Mickey And Her Senegals

senegal parrot on womans hand with gold jewelry bands on her wrist
Read in 22 minutes

Hi…I am a long-time friend of Nora…havent’ been able to contact her…so I am turning to you guys.

 

I will try to make a very long story short.

 

I adopted Kirby a 6-year-old Senegal, male, about 6 years ago. He is now about 15, not sure, don’t remember what year I got him…

 

Can’t get near him to read a band.

 

Anyway….he is a BEAST.

 

After many years of being mutilated by this bird…I decided to get him a woman to perhaps mellow him out and have company.

 

Needless to say… Zipper is a WONDERFUL friendly sweetheart.

 

He HATES her too !

 

I bought a large really nice cage to give them their space, yet he still terrorizes her at times.

 

I love Kirby… I really do, but I am about done with his BiPolar personality.

 

He talks up a storm, lures you in…then BAMMO!!

 

I have had birds all of my life…did rescue for many years..and Kirby is one tough cookie.

 

Too many years of being bitten and too many years of dealing with his weird annoying habits.

 

He gets LOTS of attention…love…the best food…is right there by my desk and we interact constantly.

 

He is a BEAST…and I am tired of it.

 

He is making my life miserable…and I have NEVER given up ONE of my personal pets..but he is pushing his luck.

 

I can’t even offer him to a breeding situation as he hates other birds!!!!

 

When he bites..? HE BITES with a vengeance.

 

He has ripped open my shoulder when I mistakingly leaned near his cage while cleaning it. 

 

When I went to adopt him? The man said he was a great bird but then why was he getting rid of him?

 

I went to his cage…stuck my hand in and told him UP… He immediately ran up my arm and gave me kisses and I was in love.

 

The man was in shock. I was in love…

Anyway… Here we are many years later and I can honestly say… I HATE THIS BIRD. I have seriously considered euthanizing him.

He is gorgeous. He is healthy… and funny… and talks… laughs up a storm especially when he bites me.

I don’t even try to handle him anymore…but he hasn’t stopped lunging at the most inappropriate times.

My life has been nothing by stress these last few years… and my relationship with Kirby has only increased it.

I resent this bird terribly..and I dream about my alternatives. I have never felt this way about any animal. But I am at my wit’s end.

I have tried every trick training conditioning tip available.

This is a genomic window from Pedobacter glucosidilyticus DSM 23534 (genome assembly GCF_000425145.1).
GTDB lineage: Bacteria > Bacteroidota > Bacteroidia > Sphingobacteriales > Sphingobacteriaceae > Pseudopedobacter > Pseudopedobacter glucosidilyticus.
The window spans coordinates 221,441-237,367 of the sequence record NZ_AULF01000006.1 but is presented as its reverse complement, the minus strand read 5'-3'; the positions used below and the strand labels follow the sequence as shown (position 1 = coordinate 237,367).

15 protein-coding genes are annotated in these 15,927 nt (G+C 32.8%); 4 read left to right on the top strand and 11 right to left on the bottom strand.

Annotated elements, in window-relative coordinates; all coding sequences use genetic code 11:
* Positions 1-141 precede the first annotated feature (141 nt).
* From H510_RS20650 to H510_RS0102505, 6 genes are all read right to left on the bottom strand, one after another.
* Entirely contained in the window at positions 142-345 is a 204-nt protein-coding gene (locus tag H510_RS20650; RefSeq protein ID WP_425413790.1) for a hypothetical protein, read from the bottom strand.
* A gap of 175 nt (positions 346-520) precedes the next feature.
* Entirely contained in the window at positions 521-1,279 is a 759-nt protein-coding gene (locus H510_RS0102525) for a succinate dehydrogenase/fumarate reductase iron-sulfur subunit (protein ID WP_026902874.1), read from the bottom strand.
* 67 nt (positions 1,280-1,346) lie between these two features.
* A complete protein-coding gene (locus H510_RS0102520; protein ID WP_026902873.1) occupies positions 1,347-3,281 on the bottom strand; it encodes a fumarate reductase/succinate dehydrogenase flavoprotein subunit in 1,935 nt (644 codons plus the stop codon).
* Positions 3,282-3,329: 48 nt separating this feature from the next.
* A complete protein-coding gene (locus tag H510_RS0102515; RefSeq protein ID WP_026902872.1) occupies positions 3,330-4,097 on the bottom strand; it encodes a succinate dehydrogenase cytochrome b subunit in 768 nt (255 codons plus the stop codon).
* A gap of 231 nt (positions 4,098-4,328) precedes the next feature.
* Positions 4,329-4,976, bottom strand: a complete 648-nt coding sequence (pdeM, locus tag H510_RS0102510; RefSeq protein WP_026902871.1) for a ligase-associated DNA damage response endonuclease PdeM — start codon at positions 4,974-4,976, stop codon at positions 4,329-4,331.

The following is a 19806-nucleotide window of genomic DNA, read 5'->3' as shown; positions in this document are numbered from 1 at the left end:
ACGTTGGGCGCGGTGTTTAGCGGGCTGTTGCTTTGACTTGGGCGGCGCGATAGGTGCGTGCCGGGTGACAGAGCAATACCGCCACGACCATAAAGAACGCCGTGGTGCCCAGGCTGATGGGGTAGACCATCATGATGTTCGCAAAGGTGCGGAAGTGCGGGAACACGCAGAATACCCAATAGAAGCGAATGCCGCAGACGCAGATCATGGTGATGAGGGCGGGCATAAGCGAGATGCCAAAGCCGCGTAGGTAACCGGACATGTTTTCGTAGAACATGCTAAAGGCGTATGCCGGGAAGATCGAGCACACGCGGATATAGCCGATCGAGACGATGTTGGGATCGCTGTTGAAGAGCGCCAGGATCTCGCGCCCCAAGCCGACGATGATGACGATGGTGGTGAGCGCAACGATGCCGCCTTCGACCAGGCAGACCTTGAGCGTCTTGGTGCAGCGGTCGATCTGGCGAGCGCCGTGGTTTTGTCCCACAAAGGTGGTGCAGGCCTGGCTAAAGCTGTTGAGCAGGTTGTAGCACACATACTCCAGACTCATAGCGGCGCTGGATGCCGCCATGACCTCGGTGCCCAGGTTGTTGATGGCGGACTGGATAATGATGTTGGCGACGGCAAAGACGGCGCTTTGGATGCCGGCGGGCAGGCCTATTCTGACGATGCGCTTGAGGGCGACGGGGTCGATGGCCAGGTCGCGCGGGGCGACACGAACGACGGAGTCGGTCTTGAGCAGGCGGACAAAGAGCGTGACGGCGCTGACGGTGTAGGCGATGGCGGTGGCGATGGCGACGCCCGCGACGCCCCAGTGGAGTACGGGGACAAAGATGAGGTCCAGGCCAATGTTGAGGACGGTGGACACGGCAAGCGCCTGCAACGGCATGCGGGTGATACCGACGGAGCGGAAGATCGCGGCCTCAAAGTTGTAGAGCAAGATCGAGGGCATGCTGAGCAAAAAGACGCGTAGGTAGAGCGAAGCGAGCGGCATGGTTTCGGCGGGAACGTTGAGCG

Nothing works with him, and I am tired of trying. I don’t know what to do anymore…

 

November 3, 2016

 

Mickey!! So glad you found me again and so nice to hear from you. But now I’m pleased to be part of the BEST parrot-related team on the internet — Windy City Parrot! 

 

I need to ask you if Kirby has an open or closed band? 

 

If it is open, he was captured in the wild and probably mistreated during transport or even smuggled some horrible way into the country.

A closed band means he was born in some of the countries that follow the CITES regulations about importing or moving parrots from one country to another, probably here in the US.

HOWEVER, some breeders do not band babies at all and others remove bands  (and few bands can be traced back to breeders or are dated). 

 

What is he eating? Seed diet? Seed with fruits, veggies? Seed with supplements?

 

Has he seen an Avian vet? If not, please locate one that treats birds, not just a vet that sees all animals including birds.

His meanness could indicate pain, illness, or other medical issues that we are not qualified to advise you on.

Does he play with toys, groom himself well and sit high and tall sometimes?

Or does he appear depressed,  refuse to play, doesn’t groom, perhaps has very loose poop that can’t be related to an extra-juicy fruit he ate.

How does the other Senegal behave? What does she do when he is aggressive to her?

What size is their cage(s)?

Is his weight good or is he thin or perhaps a bit too heavy?

Have both birds been DNA verified as to their gender?

Any idea of the female’s age? 

 

Right off the bat, if you know he has a clean bill of health from a qualified avian vet, I’d try weak green tea as drinking water. 

 

You’ll find in the product description this quotation. “Scientists in Japan, where there is a large population of green tea drinkers, were puzzled over why people who drank copious amounts of this stuff (even though it contains large amounts of caffeine) were relaxed and not jittery after drinking several cups.

After several years of research, they isolated the compound that provided this relaxation and found it to be an amino acid, which they named L-theanine.

 

You may have to separate them for her safety if his aggression is serious because he could harm her. 

 

Kirby needs basic training and you can find a nice affordable clicker, book, and accessories here. Also, check out our entire Training section that you may want to try once you have the basic “manners” commands accomplished such as “step up”.

Only reward good behavior, ignore any bad behavior. Don’t let him train you!.

 

Here’s a quote from Mitch I happened to read today regarding Peaches, their Senegal.